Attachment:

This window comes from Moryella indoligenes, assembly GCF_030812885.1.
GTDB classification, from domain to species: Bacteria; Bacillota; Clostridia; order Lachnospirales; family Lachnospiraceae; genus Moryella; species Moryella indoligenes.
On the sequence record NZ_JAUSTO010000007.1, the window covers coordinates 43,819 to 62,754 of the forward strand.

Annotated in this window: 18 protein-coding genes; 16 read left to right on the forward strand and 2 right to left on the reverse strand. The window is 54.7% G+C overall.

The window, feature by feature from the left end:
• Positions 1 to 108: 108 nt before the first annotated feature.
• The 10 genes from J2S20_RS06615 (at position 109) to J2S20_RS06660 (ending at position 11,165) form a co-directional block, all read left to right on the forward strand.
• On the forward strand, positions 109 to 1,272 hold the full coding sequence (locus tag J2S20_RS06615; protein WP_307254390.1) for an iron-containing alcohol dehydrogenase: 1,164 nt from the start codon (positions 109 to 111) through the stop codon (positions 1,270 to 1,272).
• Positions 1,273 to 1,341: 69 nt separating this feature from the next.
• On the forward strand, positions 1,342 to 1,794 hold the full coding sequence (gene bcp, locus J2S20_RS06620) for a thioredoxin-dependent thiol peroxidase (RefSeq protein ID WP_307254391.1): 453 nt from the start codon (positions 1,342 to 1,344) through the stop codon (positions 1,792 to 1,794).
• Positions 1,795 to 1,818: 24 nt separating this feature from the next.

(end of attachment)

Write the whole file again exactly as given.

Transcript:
This window comes from Moryella indoligenes, assembly GCF_030812885.1.
GTDB classification, from domain to species: Bacteria; Bacillota; Clostridia; order Lachnospirales; family Lachnospiraceae; genus Moryella; species Moryella indoligenes.
On the sequence record NZ_JAUSTO010000007.1, the window covers coordinates 43,819 to 62,754 of the forward strand.

Annotated in this window: 18 protein-coding genes; 16 read left to right on the forward strand and 2 right to left on the reverse strand. The window is 54.7% G+C overall.

The window, feature by feature from the left end:
• Positions 1 to 108: 108 nt before the first annotated feature.
• The 10 genes from J2S20_RS06615 (at position 109) to J2S20_RS06660 (ending at position 11,165) form a co-directional block, all read left to right on the forward strand.
• On the forward strand, positions 109 to 1,272 hold the full coding sequence (locus tag J2S20_RS06615; protein WP_307254390.1) for an iron-containing alcohol dehydrogenase: 1,164 nt from the start codon (positions 109 to 111) through the stop codon (positions 1,270 to 1,272).
• Positions 1,273 to 1,341: 69 nt separating this feature from the next.
• On the forward strand, positions 1,342 to 1,794 hold the full coding sequence (gene bcp, locus J2S20_RS06620) for a thioredoxin-dependent thiol peroxidase (RefSeq protein ID WP_307254391.1): 453 nt from the start codon (positions 1,342 to 1,344) through the stop codon (positions 1,792 to 1,794).
• Positions 1,795 to 1,818: 24 nt separating this feature from the next.